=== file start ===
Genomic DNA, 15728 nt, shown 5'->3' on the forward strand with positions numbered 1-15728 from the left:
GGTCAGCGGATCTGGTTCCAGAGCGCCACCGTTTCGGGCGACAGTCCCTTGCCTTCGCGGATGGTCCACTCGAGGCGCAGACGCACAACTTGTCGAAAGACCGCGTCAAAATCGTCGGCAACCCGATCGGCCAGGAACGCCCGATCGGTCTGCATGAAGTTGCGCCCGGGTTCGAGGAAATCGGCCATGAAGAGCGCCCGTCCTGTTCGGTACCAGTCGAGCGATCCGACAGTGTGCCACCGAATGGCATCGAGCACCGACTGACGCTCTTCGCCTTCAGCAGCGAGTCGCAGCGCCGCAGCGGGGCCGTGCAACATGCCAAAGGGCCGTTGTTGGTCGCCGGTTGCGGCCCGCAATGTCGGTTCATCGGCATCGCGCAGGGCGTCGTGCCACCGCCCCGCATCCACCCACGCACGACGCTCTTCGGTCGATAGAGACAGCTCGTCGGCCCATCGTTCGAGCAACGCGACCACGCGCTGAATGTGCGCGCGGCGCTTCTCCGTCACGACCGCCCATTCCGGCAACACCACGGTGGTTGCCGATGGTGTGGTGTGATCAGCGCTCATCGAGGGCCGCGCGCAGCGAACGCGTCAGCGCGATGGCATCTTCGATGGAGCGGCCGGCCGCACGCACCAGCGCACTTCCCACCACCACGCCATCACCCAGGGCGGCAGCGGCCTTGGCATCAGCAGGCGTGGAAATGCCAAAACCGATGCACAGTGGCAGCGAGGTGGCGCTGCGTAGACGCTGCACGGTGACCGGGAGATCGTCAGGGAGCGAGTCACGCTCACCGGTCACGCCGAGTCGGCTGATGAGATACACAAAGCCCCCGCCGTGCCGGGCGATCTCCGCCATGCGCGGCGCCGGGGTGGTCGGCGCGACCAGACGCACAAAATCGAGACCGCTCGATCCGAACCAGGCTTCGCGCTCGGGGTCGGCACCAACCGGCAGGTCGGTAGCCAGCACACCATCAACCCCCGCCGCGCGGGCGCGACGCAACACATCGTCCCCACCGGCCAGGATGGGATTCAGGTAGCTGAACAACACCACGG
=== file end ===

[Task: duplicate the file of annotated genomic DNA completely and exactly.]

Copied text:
Genomic DNA, 15728 nt, shown 5'->3' on the forward strand with positions numbered 1-15728 from the left:
GGTCAGCGGATCTGGTTCCAGAGCGCCACCGTTTCGGGCGACAGTCCCTTGCCTTCGCGGATGGTCCACTCGAGGCGCAGACGCACAACTTGTCGAAAGACCGCGTCAAAATCGTCGGCAACCCGATCGGCCAGGAACGCCCGATCGGTCTGCATGAAGTTGCGCCCGGGTTCGAGGAAATCGGCCATGAAGAGCGCCCGTCCTGTTCGGTACCAGTCGAGCGATCCGACAGTGTGCCACCGAATGGCATCGAGCACCGACTGACGCTCTTCGCCTTCAGCAGCGAGTCGCAGCGCCGCAGCGGGGCCGTGCAACATGCCAAAGGGCCGTTGTTGGTCGCCGGTTGCGGCCCGCAATGTCGGTTCATCGGCATCGCGCAGGGCGTCGTGCCACCGCCCCGCATCCACCCACGCACGACGCTCTTCGGTCGATAGAGACAGCTCGTCGGCCCATCGTTCGAGCAACGCGACCACGCGCTGAATGTGCGCGCGGCGCTTCTCCGTCACGACCGCCCATTCCGGCAACACCACGGTGGTTGCCGATGGTGTGGTGTGATCAGCGCTCATCGAGGGCCGCGCGCAGCGAACGCGTCAGCGCGATGGCATCTTCGATGGAGCGGCCGGCCGCACGCACCAGCGCACTTCCCACCACCACGCCATCACCCAGGGCGGCAGCGGCCTTGGCATCAGCAGGCGTGGAAATGCCAAAACCGATGCACAGTGGCAGCGAGGTGGCGCTGCGTAGACGCTGCACGGTGACCGGGAGATCGTCAGGGAGCGAGTCACGCTCACCGGTCACGCCGAGTCGGCTGATGAGATACACAAAGCCCCCGCCGTGCCGGGCGATCTCCGCCATGCGCGGCGCCGGGGTGGTCGGCGCGACCAGACGCACAAAATCGAGACCGCTCGATCCGAACCAGGCTTCGCGCTCGGGGTCGGCACCAACCGGCAGGTCGGTAGCCAGCACACCATCAACCCCCGCCGCGCGGGCGCGACGCAACACATCGTCCCCACCGGCCAGGATGGGATTCAGGTAGCTGAACAACACCACGG